August 4 African American Historical Events

Today in Black History – August 4 *

1810 – Robert Purvis is born in Charleston, South Carolina to a
wealthy white cotton merchant father, William Purvis and
a mulatto mother, Harriet Judah. After graduating from
Amherst College in Massachusetts, he will move to
Pennsylvania. In 1833, he will help William Lloyd
Garrison establish the American Anti-Slavery Society,
sign its Declaration of Sentiments and will be on the
first board of managers. In the same year, he will help
establish the Library Company of Colored People. In 1838,
he will draft “Appeal of Forty Thousand Citizens
Threatened with Disfranchisement,” which supports the
repeal of a new state statute barring African Americans
from voting. As a supporter of the Underground Railroad,
he will serve as chairman of the General Vigilance
Committee from 1852 until 1857. According to records that
he will keep, from 1831 until 1861, he estimates that he
helped one slave achieve freedom per day. According to
these figures, he helped 9,000 slaves achieve freedom.
He will join the ancestors on April 15, 1898.

1870 – White conservatives suppress the African American vote and
capture the Tennessee legislature in an election marred
by assassinations and widespread violence. The campaign
effectively ends Radical Reconstruction in North Carolina.
The conservative legislature will impeach Governor Holden
on December 14.

1875 – The Convention of Colored Newspapermen is held in
Cincinnati, Ohio. The meeting is attended by J. Sella
Martin of the “True Republican”, Mifflin W. Gibbs, former
publisher of California’s “Mirror of the Times”
representing the “Pacific Appeal”, Henry McNeal Turner of
Philadelphia’s “Christian Recorder”, the San Francisco
“Elevator’s” L. H. Douglass, and Henry Scroggins of the
“American Citizen” (Lexington, Kentucky). Chairman P.B.S.
Pinchback states the aim of the national organization: “to
make colored people’s newspapers self-sustaining.” At the
time of the convention, Martin’s “New Era” and Frederick
Douglass’ “North Star” are among eight African American
newspaper failures.

1885 – W.C. Carter invents the umbrella stand.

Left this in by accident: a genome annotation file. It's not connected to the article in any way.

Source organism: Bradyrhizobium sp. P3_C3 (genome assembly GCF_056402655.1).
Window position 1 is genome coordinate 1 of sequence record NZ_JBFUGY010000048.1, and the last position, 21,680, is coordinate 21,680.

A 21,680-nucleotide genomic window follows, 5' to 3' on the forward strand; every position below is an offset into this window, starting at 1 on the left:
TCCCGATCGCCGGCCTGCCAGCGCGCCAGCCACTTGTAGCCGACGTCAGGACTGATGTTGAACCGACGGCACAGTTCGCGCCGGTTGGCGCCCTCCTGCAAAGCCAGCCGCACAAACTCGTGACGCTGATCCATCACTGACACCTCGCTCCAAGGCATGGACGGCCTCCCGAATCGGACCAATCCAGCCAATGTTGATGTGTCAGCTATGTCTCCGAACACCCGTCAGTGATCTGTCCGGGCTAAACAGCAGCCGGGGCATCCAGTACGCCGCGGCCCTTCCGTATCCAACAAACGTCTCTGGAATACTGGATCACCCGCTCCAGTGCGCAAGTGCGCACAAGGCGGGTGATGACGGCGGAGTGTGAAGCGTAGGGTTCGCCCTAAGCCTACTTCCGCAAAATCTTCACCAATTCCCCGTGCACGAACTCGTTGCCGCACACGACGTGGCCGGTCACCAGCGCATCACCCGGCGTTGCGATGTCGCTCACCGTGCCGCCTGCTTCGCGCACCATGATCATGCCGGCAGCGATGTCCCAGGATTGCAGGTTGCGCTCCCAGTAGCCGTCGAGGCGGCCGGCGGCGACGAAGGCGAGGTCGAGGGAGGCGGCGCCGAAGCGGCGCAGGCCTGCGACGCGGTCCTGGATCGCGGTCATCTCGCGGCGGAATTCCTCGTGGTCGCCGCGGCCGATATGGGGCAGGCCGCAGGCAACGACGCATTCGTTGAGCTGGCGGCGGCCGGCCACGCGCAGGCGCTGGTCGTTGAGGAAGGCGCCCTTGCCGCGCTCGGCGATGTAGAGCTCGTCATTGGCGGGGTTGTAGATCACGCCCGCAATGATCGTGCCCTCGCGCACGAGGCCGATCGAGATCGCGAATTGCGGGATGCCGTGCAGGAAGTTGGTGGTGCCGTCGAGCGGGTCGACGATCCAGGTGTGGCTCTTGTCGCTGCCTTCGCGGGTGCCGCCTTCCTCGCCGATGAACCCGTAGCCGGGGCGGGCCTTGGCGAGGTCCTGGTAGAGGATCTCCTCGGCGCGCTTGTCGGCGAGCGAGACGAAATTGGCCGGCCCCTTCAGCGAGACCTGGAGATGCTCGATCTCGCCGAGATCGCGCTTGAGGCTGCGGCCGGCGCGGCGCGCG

1890 – Sam T. Jack’s play “Creoles” opens in Haverhill,
Massachusetts. It is the first time African American women
are featured as performers on the stage.

1891 – George Washington Williams joins the ancestors in Blackpool,
England at the age of 41. He was the first major African
American historian and published his major work, “History
of the Negro Race in America from 1619 to 1880” in 1883.

1896 – W.S. Grant patents a curtain rod support.

1897 – Henry Rucker is appointed collector of Internal Revenue for
Georgia.

1901 – Daniel Louis Armstrong is born in New Orleans, Louisiana.
He will become a jazz musician specializing in the cornet
and trumpet. He will win a Grammy Award for his rendition
of “Hello, Dolly!” in 1964. He will be awarded the
Lifetime Achievement Award in 1971. Some of his other hits
will be “It’s a Wonderful World,” “Mack the Knife,” and
“Blueberry Hill.” He will also be featured in films: “The
Five Pennies,” “The Glenn Miller Story,” “Hello Dolly!,”
and “High Society.” He will be referred to as the American
ambassador of good will and will be inducted into the Rock
and Roll Hall of Fame in 1990. Throughout his life, he will
resent the nickname “Satchmo”, short for satchel mouth. He
will join the ancestors on July 6, 1971.

1916 – The United States purchases the Danish Virgin Islands for
$25 million.

1931 – Dr. Daniel Hale Williams, heart surgeon, founder of
Chicago’s Provident Hospital, joins the ancestors.

1936 – “Long” John Woodruff, of the University of Pittsburgh, wins
a gold medal in the 800-meter run at the Olympic Summer
Games in Berlin, Germany. He, like Jesse Owens (who had won
his second medal earlier in the day), will be snubbed by
Adolph Hitler, who believes that blacks are incapable of
athletic achievement.

1936 – Jesse Owens sets a new Olympic running broad jump record by
leaping 26′ 5 5/16″.

1953 – The movement of African American families into the Trumbull
Park housing project in Chicago, Illinois, triggers
virtually continuous riot conditions which will last more
than three years and require the assignment of more than
one thousand policemen to keep order.

1962 – Nelson Mandela is captured and jailed by South African
police.

1964 – James E. Chaney and two other civil rights workers’ bodies
are found in an earthen dam on a farm in Philadelphia,
Mississippi. They had been missing since June 21. The FBI
says that they had been murdered on the night of their
disappearance by segregationists. Eighteen whites,
including several police officers, were charged with
conspiracy to deprive the victims of their civil rights.

1969 – Willie Stargell is the first to hit a home run out of Dodger
Stadium.

1980 – Maury Wills is named manager of the Seattle Mariners. He is
the third African American to be named a major league
manager.

1985 – California Angel Rod Carew gets his 3,000th base hit.

1996 – On the final day of the Atlanta Olympics, Josia Thugwane
became the first Black South African to win a gold medal as
he finished first in the marathon.

Information retrieved from the Munirah Chronicle and is edited by Rene’ A. Perry.

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